As a wave of anti-Semitic attacks swept America Democratic politicians were generally silent, with the noble exception of Congressman Ritchie Torres of the Bronx. And then, suddenly, progressive Democratic politicians began issuing near-identical statements condemning anti-Semitism alongside, as Bernie Sanders put it, “a troubling rise in Islamophobia.” (The exception was Ilhan Omar, who couldn’t bring herself to use the term “anti-Semitism.) Christine Rosen observes:
The only problem with this strategy of lumping together anti-Semitism and Islamophobia? There is no rise in Islamophobia in the country. According to the most recent FBI hate crime statistics, of the 1,715 victims of religiously motivated hate crimes in 2019, 60.2 percent of the victims were Jews while 13.2 percent were Muslim. The most recent wave of attacks has targeted Jews or people who were perceived to be Jews almost exclusively.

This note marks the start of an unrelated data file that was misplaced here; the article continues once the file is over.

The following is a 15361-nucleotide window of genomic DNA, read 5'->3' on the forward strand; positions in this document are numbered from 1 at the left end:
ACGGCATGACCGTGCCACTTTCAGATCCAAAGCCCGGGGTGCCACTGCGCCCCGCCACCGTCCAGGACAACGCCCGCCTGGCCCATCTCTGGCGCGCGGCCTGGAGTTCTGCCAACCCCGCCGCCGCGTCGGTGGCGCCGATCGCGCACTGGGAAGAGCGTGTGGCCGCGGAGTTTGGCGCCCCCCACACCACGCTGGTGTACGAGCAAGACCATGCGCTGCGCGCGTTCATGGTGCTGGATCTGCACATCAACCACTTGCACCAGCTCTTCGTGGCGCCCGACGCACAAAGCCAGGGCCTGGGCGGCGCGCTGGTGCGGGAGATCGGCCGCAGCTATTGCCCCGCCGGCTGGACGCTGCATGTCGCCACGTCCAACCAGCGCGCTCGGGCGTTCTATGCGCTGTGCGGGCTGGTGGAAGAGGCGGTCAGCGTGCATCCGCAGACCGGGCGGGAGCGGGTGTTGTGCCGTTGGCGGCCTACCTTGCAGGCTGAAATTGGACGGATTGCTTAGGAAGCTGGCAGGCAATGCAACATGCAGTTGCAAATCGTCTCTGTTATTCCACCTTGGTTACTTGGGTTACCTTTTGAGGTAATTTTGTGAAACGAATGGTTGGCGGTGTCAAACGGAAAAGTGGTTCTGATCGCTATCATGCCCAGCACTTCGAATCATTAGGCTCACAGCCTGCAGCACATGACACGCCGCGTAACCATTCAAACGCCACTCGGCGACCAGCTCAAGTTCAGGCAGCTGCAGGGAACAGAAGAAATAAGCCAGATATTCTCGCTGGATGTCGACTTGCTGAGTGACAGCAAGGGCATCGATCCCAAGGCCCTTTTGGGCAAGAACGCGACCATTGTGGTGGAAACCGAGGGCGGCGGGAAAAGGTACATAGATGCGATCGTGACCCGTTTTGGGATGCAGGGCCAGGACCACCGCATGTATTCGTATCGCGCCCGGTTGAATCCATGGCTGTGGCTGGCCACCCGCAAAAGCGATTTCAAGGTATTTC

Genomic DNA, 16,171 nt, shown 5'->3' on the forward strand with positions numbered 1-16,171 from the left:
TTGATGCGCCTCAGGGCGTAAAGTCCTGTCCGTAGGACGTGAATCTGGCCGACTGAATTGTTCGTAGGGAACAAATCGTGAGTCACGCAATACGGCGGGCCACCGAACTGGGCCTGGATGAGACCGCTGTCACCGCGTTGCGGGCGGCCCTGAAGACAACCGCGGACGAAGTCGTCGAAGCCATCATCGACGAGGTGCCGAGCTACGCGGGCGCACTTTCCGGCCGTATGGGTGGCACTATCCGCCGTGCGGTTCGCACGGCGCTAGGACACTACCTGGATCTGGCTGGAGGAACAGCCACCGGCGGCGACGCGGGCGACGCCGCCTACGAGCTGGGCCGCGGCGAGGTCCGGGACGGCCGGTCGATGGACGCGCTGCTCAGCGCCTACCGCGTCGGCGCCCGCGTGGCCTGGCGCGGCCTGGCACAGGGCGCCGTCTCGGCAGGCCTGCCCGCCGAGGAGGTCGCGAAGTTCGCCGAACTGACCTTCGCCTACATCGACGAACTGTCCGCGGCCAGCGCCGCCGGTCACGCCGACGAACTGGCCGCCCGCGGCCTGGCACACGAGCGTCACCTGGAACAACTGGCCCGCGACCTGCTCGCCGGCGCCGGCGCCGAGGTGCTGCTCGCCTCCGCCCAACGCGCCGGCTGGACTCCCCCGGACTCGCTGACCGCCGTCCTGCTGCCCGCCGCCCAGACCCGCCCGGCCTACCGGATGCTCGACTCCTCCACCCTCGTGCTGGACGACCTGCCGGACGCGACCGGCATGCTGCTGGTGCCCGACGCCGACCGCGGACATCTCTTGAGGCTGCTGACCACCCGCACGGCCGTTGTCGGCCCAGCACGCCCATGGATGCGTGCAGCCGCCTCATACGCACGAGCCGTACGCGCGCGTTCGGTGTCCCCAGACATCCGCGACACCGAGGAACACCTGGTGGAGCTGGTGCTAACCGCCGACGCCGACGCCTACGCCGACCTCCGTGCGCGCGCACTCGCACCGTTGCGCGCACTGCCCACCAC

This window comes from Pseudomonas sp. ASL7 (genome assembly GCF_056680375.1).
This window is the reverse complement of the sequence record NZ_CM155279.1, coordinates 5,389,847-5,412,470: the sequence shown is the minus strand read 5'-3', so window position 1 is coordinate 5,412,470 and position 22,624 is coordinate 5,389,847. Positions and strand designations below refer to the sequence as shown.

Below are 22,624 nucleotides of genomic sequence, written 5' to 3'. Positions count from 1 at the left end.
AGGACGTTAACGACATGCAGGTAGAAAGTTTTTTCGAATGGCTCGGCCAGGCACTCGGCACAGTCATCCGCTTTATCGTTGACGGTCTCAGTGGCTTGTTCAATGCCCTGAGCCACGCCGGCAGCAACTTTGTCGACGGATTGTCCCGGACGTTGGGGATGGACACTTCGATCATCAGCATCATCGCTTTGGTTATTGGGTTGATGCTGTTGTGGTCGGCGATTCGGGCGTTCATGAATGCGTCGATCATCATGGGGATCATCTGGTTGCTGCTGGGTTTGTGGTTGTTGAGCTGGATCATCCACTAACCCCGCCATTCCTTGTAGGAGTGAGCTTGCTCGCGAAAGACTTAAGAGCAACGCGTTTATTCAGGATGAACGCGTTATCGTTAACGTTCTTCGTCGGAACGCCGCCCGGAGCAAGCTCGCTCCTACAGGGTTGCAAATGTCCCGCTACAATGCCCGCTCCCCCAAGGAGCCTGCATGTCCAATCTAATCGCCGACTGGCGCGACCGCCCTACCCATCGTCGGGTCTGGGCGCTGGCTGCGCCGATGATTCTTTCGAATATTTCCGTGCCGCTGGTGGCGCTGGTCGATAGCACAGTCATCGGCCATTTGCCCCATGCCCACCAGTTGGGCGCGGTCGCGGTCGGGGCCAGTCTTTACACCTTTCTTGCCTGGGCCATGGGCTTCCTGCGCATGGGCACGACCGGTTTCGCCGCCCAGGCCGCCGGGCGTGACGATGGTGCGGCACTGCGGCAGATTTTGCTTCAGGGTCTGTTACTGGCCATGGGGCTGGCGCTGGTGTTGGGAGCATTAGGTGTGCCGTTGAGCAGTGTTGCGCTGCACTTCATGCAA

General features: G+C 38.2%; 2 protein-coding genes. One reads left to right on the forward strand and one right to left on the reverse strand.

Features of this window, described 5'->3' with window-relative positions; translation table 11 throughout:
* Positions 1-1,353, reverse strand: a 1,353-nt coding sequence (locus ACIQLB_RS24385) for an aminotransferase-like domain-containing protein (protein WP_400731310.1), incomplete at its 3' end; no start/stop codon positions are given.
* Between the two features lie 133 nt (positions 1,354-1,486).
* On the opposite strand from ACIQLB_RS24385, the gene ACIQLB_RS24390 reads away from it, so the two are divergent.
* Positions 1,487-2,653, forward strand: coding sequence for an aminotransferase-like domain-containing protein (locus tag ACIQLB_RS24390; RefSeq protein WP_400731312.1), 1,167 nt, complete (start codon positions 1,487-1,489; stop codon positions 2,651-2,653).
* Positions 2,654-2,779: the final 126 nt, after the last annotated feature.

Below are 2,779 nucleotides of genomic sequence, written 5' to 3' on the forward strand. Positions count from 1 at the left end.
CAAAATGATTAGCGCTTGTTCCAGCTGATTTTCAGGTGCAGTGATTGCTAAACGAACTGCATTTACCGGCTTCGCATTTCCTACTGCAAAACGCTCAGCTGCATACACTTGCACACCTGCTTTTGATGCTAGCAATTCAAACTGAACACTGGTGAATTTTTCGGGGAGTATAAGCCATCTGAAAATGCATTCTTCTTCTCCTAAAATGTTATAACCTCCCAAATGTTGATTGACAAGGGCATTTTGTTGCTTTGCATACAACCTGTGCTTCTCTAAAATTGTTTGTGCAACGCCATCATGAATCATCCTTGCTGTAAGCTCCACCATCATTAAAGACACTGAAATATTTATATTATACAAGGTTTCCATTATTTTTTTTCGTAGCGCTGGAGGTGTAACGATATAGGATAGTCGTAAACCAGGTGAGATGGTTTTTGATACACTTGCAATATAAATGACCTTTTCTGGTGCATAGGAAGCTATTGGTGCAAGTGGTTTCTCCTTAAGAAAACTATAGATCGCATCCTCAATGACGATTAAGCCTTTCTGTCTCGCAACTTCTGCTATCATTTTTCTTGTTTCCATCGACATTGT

Perhaps Democratic party leaders realized that its members tweeting out genocidal slogans (such as “From the river to the sea, Palestine will be free”) and reprehensible lies (such as that Israel is an “apartheid” state) wasn’t great for the party’s image. At least, not while Americans watched footage of Jews being hunted down and beaten on American streets by Palestinian flag-waving gangs. But they also couldn’t countenance an unequivocal denunciation of anti-Semitism. Why not?
One reason: the left will only call out anti-Semitism when committed by people they can denounce as white supremacists, thus keeping their narrative about race intact. . . . Another reason? The linking of anti-Semitism and Islamophobia as equivalent risks is part of a larger attempt by the progressive left to craft a narrative wherein support for Israel (Zionism) is itself viewed as a form of Islamophobia.
It’s not a coincidence that the members of Congress who are most eager to peddle misinformation about Israel and promote anti-Semitism are also the ones most enthusiastic about equating the current round of violent attacks on Jews with Islamophobia. It gives them cover from having to take responsibility for the ways in which their own rhetoric has encouraged anti-Semitic attacks.